House Bill Would Strengthen Nunn-McCurdy Provision
Spurred by the skyrocketing cost growth in the U.S. Air Force’s space portfolio, the U.S. House of Representatives is hoping to add discipline to the Pentagon’s acquisition process in part by strengthening an existing procurement oversight law.
The law, known as the Nunn-McCurdy provision, requires the Pentagon to notify Congress when cost growth on a major acquisition program reaches 15 percent. If the cost growth hits 25 percent, Nunn-McCurdy requires the Pentagon to justify continuing the program based on three main criteria: its importance to U.S. national security; the lack of a viable alternative; and evidence that the problems that led to the cost growth are under control.
The House version of the 2006 Defense Authorization Act, which passed May 25, would amend Nunn-McCurdy so as to require the Pentagon to submit to Congress an analysis of alternatives to a given program if its cost grows by 15 percent. The analysis must include the costs associated with completing the program with no changes; completing it with some design, requirements or manufacturing changes; and building alternative systems.
The change would, in effect, lower the cost-growth threshold for providing detailed information on problem programs from 25 to 15 percent. However, termination would be an unlikely outcome for programs that are only 15 percent over budget, according to a House staffer.
The Nunn-McCurdy requirement that the senior acquisition agent — in the case of space programs, the undersecretary of the Air Force — recertify a program whose costs have grown by 25 percent would not be affected by the amendment, the staffer said.
The House bill also proposes to close off a loophole that enables the Pentagon in some instances to simply increase its so-called baseline cost estimate for a program before the Nunn-McCurdy threshold for recertification is breached. Lawmakers believe the Air Force may have used this loophole to avoid having to recertify the Advanced Extremely High Frequency satellite communications system. The Air Force notified Congress last year that the program’s estimated cost had grown by 15 percent.
Under the amended law, the Pentagon would be barred from changing its baseline cost estimate for a program until after it has breached the 25 percent inflation threshold. The Pentagon would be able to change the estimate if it has made significant changes to the scope of program in question, but would then have to notify Capitol Hill, the staffer said.
The proposed changes to Nunn-McCurdy, while inspired by problems with space systems, would apply to all Pentagon acquisition programs.
The most recent example of a non-classified space program that triggered the 25 percent threshold for recertification was the Space Based Infrared System (SBIRS) High missile warning satellites. That occurred in 2002, and the Pentagon was able justify continuing the program based on the Nunn-McCurdy criteria.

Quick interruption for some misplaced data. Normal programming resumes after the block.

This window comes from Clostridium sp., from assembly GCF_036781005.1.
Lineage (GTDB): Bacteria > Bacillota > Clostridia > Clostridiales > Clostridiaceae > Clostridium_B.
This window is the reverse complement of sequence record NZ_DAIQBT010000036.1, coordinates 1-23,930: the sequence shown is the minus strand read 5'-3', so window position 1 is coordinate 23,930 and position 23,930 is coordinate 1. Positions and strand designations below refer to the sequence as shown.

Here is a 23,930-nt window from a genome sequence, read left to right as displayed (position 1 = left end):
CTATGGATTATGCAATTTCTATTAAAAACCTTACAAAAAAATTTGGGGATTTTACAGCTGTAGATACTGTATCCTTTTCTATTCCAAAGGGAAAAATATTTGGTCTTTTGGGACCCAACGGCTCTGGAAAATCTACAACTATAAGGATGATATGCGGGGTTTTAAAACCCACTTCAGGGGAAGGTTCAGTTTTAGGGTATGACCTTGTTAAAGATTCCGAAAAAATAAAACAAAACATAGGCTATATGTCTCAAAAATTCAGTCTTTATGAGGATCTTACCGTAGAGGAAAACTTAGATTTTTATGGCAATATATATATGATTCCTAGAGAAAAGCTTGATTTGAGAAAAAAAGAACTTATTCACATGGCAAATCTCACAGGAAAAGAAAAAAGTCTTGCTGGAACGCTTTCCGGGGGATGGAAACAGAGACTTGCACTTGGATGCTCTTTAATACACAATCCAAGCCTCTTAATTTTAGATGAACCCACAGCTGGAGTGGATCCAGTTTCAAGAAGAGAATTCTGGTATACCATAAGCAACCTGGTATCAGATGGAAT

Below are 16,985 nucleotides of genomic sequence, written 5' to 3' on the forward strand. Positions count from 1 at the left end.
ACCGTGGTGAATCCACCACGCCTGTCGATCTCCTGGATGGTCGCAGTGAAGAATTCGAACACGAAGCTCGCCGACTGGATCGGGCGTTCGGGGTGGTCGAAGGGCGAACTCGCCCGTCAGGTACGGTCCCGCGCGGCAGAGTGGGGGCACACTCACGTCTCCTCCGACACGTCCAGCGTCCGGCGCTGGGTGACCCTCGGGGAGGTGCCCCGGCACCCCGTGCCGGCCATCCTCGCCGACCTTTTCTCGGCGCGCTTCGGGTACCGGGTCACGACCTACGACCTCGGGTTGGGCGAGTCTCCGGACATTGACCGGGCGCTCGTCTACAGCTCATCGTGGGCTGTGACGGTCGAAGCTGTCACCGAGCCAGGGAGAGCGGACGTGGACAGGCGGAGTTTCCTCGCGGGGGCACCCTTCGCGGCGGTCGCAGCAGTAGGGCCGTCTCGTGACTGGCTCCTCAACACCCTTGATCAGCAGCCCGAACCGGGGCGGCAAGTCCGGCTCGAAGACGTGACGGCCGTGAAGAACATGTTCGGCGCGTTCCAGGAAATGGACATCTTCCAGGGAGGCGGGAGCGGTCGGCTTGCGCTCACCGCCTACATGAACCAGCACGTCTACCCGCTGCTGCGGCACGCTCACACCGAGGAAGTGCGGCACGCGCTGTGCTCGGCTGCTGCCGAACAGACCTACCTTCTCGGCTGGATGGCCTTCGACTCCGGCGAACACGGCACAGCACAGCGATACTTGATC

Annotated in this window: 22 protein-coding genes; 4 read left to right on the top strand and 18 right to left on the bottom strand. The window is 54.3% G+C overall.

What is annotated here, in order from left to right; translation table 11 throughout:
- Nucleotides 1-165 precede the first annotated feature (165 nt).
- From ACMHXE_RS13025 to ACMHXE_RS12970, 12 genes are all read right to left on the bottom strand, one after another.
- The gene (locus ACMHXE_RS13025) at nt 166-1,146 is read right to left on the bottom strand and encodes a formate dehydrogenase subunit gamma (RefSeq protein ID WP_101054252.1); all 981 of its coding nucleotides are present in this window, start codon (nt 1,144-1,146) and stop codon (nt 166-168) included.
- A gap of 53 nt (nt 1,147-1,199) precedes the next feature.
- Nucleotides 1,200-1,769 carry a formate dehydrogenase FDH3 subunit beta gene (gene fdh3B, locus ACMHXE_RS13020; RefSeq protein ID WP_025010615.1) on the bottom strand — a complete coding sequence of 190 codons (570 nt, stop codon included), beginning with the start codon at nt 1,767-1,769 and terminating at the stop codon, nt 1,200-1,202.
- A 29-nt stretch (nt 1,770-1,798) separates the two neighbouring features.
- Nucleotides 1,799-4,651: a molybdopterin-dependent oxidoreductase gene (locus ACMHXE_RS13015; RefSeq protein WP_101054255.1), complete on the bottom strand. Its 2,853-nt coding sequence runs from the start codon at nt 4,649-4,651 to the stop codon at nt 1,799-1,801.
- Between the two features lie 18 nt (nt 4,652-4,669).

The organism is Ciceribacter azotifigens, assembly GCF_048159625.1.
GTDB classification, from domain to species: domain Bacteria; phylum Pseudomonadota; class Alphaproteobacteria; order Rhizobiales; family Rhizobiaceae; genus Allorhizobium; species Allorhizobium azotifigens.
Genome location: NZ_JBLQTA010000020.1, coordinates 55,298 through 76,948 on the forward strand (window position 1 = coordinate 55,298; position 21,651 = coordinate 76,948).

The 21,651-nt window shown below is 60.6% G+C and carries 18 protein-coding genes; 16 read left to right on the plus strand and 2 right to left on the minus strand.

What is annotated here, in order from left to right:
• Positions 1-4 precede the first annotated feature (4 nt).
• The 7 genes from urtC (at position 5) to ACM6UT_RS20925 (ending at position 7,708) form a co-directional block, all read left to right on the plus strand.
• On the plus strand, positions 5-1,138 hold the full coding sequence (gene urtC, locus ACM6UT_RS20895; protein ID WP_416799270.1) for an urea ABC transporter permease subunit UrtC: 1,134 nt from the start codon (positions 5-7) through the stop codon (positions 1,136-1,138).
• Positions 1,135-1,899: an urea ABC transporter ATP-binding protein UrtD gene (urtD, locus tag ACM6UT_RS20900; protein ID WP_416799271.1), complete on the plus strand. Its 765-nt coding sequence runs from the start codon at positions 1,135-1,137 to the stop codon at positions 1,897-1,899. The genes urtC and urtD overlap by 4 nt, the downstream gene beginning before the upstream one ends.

The SBIRS High program again breached the 15 percent notification threshold earlier this year.
“The committee is alarmed by the number of space acquisition programs experiencing unexpected cost growth over the past decade,” the House Armed Services Committee said in the report accompanying its version of the defense authorization bill. “Virtually every major space acquisition program has experienced or sits dangerously close to a Nunn-McCurdy breach.”
The House proposal also would force the secretary of defense to get more closely involved in acquisition programs earlier in the process. Specifically, the defense secretary would be required to sign off on programs before the start of preliminary design work, a milestone known in Pentagon procurement parlance as Key Decision Point B for space programs and Milestone B for others.
The secretary, who would not be able to delegate this responsibility, would have to certify that the program likely will be affordable and stands a good chance of accomplishing its mission. Closer oversight from the top Pentagon official would increase the likelihood of heading off potential problems on programs before they spiral out of control, the staffer said.
The House report also lays some of the blame for the Pentagon’s space procurement problems on poor cost estimates, and calls on the Government Accountability Office to audit the Air Force’s cost analysis capability. The committee expressed concern that the Air Force does not have formal training or career development programs for cost analysts, and noted that the Air Force Space and Missile Systems Center in Los Angeles, which oversees the acquisition of space programs, is understaffed in this area.
Further, the Air Force Cost Analysis Agency, which is based in Arlington, Va., lacks the funding and personnel to make the changes necessary to improve its ability to accurately predict the cost of space programs, according to the report. The House directs the secretary of the Air Force — a post that has been filled by officials in an acting capacity since January — to take on this issue and make the improvements.
The Senate Armed Services Committee did not include similar language in its version of the bill, and is unconvinced at this time that House provisions are necessary, a congressional aide said.
The Senate version of the bill is awaiting a vote on the Senate floor. Once that bill is passed, members of the House and Senate armed services committees will meet to sort out differences between their respective bills before sending a final version to the White House for the president’s signature.